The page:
I do like my SF films to be believable - if I can get through without too many "you wouldn't be able to do that" or "who are they trying to kid?" then it's a success. Just like in life, it's the mistakes that stick in your memory, so the fewer the better means enjoyment all round. Fortunately there are not too many - maybe 900 kg bombs aren't as destructive as a I thought.
And should you ever feel the need to try and rescue your loved one from a disaster area, don't. You'll only make your friends feel obliged to help you which means they'll end up dead too. Remember, you can always find a replacement loved one.
Saturday, August 26, 2006
Cars - see it today
|Just been to see the Pixar/Disney movie "Cars" and it was excellent. It is really amazing how they can produce films this good - not just from an animation point of view but with such great story-telling. The finale had me with a lump in my throat and tears in my eyes. This is all the more surprising because all along you know what's going to happen, more or less. As soon as arrogant, uncaring Lightning McQueen appears, the movie has to be about turning his personality around and after that there is little deviation. The good win, the bad lose, and we all go home satisfied.|
Highlights for me are:
- In real racing, does anyone actually find going round a simple oval for 100+ laps interesting? I suppose I'm just too used to Formula 1.
- One scene has a wheel-clamped car being hooked up to be towed away; the clamp is at the front but the hook is at the back, which obviously not going to work well in reality.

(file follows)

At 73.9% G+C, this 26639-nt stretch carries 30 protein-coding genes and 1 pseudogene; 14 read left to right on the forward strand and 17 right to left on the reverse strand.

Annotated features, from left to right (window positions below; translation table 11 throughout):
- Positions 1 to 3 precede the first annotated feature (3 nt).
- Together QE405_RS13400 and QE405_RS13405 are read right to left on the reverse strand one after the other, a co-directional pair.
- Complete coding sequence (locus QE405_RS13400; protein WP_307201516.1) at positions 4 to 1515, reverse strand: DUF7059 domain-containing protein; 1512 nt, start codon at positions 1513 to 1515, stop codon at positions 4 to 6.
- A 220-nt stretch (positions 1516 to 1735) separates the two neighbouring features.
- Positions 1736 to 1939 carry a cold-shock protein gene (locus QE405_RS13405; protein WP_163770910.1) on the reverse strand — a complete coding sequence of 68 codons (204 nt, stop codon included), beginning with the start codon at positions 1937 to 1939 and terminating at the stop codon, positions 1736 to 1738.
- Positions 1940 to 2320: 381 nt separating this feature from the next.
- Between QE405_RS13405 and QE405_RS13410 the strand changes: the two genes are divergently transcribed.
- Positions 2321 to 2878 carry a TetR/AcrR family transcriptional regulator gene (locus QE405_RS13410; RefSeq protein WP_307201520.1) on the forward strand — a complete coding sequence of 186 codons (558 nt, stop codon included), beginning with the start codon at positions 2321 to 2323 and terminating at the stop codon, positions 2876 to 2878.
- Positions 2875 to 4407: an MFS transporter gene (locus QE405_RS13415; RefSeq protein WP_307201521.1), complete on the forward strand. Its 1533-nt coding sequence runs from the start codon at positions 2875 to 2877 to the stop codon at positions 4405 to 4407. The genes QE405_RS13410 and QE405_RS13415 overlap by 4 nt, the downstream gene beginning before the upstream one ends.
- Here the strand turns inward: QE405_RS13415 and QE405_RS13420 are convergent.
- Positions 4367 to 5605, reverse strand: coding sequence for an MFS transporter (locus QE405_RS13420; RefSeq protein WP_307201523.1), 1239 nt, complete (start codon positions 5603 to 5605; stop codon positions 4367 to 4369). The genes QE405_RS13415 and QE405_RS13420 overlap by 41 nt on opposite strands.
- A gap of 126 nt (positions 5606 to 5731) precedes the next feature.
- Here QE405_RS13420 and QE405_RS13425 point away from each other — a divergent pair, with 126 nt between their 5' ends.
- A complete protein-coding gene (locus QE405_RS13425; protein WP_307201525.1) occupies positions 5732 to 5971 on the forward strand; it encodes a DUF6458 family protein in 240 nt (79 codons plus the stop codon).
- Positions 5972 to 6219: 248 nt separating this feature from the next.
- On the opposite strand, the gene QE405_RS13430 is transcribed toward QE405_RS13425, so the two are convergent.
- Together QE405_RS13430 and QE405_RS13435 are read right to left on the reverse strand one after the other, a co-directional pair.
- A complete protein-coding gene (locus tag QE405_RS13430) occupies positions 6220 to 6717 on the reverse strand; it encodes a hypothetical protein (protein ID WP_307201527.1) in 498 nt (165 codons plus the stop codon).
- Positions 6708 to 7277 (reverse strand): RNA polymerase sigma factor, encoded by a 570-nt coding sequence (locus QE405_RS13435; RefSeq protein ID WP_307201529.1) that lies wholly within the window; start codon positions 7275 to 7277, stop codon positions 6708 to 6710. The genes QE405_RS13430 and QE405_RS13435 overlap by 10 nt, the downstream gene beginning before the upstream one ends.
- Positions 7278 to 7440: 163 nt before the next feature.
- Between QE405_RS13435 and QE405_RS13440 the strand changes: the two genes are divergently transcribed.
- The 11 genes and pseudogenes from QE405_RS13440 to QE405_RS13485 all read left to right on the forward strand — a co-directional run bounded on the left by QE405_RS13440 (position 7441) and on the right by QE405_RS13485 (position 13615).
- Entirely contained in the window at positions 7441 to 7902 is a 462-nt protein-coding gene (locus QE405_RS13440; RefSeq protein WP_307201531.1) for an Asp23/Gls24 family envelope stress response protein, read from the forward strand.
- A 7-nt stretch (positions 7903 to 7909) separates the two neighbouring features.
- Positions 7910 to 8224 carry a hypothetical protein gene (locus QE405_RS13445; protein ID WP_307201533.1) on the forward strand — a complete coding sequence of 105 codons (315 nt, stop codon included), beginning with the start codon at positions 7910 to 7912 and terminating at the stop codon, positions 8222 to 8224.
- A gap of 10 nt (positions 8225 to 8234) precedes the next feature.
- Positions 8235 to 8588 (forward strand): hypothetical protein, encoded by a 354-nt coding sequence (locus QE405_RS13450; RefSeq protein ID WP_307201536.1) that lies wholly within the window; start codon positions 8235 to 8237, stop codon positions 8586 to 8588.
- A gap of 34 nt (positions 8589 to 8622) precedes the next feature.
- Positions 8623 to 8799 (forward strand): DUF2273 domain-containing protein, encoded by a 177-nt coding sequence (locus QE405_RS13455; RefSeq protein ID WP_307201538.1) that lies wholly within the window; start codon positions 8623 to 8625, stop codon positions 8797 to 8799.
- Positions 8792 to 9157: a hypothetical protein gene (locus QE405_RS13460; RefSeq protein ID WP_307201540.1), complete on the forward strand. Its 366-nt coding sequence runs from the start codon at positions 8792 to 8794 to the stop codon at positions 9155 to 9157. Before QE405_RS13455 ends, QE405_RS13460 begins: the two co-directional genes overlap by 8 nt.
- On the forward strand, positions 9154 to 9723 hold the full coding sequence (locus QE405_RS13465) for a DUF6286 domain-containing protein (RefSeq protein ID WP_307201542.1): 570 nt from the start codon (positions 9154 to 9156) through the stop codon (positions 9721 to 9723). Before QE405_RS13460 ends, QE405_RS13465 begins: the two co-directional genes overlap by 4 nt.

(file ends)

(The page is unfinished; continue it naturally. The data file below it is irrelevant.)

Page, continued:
- In a similar way to it being weird that Pluto, Mickey's pet, is a dog that acts like a dog, unlike ALL the other characters, there are tractors in "Cars" that are dumb critturs, unlike all the other vehicles which are intelligent, talking characters.
- Also, I didn't realise for a long time after the credits that Steve McQueen (actor in some of the greatest car and racing movies, and avid motorcycle/racing car enthusiast) could be in ANY way connected to the name of the main character, Lightning McQueen. D'oh. [[and, after reading Steve McQueen's wiki, also former Pixar animator Glenn McQueen who died in 2002.]]
Sunday, August 07, 2005
Oooh, that was scarey!
Just got back from watching The Descent and I'M not going caving again, oh no, no way no how.
And I'm someone who hasn't swam in the sea since Jaws in 1975!
Thursday, July 07, 2005
I'd been looking for an opportunity to watch this comic adaption since I saw the trailers. I'd never read the Sin City comics - in fact I don't read too many comics as I can't justify the expense - but this film is definitely an advert for looking them up. The whole movie reeks of style - the use of touches of colour in a black and white film is excellent. And the acting - I just love Bruce Willis, definitely a modern replacement for Clint Eastwood in my books. Mustn't forget the babes - a good-v-evil conflict with an Anne Summers wardrobe. Perfect.
Thursday, December 30, 2004